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Take care while you recover Mike.

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Wishes for a speedy recovery.

Have you considered a shoulder holster like the Galco Classic Lite? It takes a few days for the leather to form to the body and the firearm, adjusting it in the beginning and after it settles can be tiresome if you are not “into it,” and I ended up replacing the Lite straps with a 2.75" Galco harness and 2 horizontal mag holder (to move the attachment points further from my armpit). I’ve been using it ocsasionally for my CW45. Something to do if you have a lot of down time.

I ended up getting a Galco Miami Classic for my M2.0 a couple weeks ago, but I ordered the Galco 2.75" wide harness at the same time and never took the stock harness out of the bag. I’ve been pretty happy with it the last week. I probably would have gotten the horizontal mag version, but I wanted the option to use the second latched magazine pouch for other items if necessary.

I put them on like I’m putting on a backpack, so it’s fairly quick and easy…

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Shoulder rig shuffle time! Oh, and if it’s new to you, let em hang low. No sense in making a straight jacket out of it! :wink:

GWS!

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Mike, quick healing to you, prayers for all!

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My employer has been deemed “critical infrastructure” and as such, I continue to work through this COVID-19 event. Lots of stress at work, as pay cuts, furloughs, and layoffs will start kicking in soon.

I’m bad about vigorously working the “honey-do” list on weekends. I’ve changed my prep by intentionally taking downtime on Sunday to rest my body and spend quiet time.

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I have been fortunate in that public works is considered a critical employment position and that we had switched to online schooling immediately after winter break, so she is still active in our home school routine. Shes a little bummed that they didn’t close the virtual doors, but she’ll understand how fortunate she is someday.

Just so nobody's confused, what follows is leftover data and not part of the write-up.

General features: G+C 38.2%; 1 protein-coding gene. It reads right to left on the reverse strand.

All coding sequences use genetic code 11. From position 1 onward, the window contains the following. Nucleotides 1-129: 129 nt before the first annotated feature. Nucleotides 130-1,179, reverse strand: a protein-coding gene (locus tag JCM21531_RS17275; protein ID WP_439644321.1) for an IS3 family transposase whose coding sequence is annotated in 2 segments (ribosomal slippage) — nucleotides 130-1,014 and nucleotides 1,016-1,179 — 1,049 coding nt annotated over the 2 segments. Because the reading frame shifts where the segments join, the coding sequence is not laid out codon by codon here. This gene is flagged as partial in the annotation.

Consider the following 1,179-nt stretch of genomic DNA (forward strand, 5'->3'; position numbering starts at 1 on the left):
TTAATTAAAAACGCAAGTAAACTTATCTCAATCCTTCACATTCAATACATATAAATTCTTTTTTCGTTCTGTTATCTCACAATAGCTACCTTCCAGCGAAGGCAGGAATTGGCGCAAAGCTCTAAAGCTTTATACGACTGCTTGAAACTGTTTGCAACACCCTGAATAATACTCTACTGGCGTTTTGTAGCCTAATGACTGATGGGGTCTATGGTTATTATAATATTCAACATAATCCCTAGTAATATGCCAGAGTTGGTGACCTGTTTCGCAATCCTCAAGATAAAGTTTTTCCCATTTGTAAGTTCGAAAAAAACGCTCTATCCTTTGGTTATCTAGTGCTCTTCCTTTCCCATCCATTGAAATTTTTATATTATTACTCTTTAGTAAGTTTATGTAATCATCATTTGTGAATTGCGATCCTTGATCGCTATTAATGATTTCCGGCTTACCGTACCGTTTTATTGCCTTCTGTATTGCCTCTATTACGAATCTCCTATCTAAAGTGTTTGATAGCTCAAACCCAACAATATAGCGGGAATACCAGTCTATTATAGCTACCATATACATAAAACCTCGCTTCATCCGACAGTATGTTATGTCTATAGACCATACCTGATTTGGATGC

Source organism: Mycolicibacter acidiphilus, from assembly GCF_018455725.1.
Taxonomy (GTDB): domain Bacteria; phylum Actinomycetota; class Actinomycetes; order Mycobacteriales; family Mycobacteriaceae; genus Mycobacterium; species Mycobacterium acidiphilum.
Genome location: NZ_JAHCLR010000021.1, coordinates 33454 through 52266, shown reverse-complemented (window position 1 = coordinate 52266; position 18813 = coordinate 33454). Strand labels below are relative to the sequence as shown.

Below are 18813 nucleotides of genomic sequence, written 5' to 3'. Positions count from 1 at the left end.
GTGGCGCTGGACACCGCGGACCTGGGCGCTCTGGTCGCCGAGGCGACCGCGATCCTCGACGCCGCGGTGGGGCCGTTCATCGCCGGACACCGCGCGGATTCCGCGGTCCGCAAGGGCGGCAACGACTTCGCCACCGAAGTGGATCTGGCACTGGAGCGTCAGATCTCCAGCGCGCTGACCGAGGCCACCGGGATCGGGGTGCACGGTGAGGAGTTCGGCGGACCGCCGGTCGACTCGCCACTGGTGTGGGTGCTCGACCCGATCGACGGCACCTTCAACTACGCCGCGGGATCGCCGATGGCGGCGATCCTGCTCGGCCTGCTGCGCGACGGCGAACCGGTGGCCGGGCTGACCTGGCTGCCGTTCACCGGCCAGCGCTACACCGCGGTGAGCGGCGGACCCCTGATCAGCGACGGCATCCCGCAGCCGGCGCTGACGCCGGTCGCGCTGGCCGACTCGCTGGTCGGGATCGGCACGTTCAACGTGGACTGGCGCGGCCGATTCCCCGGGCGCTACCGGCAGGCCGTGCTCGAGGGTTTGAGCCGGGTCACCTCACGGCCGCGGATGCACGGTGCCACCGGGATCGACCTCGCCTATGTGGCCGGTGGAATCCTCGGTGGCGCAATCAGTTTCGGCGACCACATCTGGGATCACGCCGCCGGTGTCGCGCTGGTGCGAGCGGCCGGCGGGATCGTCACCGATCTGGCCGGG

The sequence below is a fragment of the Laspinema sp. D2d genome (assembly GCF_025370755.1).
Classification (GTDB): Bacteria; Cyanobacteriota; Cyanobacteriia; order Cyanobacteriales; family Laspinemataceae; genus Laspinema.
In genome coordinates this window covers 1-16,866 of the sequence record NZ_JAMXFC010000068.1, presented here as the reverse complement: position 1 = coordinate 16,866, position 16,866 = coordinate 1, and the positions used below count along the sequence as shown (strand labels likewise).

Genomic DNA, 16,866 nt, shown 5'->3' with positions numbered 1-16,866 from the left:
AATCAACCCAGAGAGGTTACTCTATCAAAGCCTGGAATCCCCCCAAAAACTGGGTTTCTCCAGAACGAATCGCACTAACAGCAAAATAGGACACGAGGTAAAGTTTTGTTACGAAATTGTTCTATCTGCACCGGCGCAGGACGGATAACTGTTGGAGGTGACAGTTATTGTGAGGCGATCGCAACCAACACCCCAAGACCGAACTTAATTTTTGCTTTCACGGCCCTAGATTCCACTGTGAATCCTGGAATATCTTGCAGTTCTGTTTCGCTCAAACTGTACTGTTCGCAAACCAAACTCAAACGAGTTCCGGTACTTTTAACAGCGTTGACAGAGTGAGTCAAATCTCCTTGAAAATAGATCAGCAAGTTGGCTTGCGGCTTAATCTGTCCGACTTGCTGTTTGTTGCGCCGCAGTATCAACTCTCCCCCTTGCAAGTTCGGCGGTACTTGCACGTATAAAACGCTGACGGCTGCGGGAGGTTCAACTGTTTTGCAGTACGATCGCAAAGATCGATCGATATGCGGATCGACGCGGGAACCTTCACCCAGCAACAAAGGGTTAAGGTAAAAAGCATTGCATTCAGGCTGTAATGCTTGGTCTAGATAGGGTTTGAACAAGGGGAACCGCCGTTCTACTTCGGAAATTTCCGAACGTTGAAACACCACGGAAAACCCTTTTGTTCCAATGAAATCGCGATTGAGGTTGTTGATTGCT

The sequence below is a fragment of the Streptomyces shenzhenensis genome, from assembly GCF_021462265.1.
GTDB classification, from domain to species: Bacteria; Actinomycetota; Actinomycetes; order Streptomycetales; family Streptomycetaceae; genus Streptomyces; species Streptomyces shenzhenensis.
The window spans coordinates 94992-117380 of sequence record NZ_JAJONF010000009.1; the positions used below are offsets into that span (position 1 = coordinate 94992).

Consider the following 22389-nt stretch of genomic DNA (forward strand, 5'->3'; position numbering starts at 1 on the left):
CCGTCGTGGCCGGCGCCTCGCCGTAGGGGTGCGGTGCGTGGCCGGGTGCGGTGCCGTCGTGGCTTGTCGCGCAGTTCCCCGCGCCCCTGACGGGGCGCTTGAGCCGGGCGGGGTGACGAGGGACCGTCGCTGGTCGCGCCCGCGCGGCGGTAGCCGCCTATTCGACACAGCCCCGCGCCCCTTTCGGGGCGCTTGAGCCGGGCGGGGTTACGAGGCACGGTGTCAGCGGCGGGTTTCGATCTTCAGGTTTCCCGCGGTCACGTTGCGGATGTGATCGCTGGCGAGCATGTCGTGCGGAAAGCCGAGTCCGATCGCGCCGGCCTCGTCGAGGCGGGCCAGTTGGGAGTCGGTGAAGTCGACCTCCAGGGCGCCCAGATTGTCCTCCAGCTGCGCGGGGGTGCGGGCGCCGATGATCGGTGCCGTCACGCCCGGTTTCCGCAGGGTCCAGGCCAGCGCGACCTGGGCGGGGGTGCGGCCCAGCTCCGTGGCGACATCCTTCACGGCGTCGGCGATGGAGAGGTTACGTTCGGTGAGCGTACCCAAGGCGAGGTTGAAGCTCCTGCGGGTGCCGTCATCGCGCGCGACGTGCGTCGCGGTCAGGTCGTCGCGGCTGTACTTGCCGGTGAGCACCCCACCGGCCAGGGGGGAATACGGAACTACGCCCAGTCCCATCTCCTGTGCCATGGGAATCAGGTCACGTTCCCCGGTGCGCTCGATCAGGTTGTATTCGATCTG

I had been putting off fixes to my truck (a blend door actuator) for a few months figuring I’ll have time when it gets warmer. If anyone out there has a first gen ford f150 or expedition, then they know why I’ve been putting it off! A whole lotta work removing 90% of the dash… to replace a $17 plastic part.
Then this virus pandemic hit, and I realized that the whole lotta work insuring my bug out vehicle was ready to help an escape if needed, was a small sacrifice that I should’ve addressed when discovered!
So…ive always wanted a place to put my weapon that was easier to access then the center console or glove compartment, and long trips with it concealed on my side gets uncomfortable at times. While very liw tech…i came up with this, what do you think???

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Every day is Sunday. I just spent 15 minutes watching the social dynamics of ducks across the street. It’s getting to be that time of year, their little duck hormones are redlining.

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Since it was already taken apart and all

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I’m feeling that the “protests” are just going to intensify between now an d 11/3.
I also think that someone or some group is going to “go off” on the protesters and we’ll lose a lot or protestors or get into a firearms skirmish on the streets.
Today’s escalation won’t end well, and I do not look forward to reading the news tomorrow morning while eating my yogurt.

Prepping: We are about 5 ish weeks away from the election.
The number one thing you can do to prepare is if you live in an urban area or a potential target area for “protests” plan to visit a relative for a few days. In other words, Bug Out on the 2nd.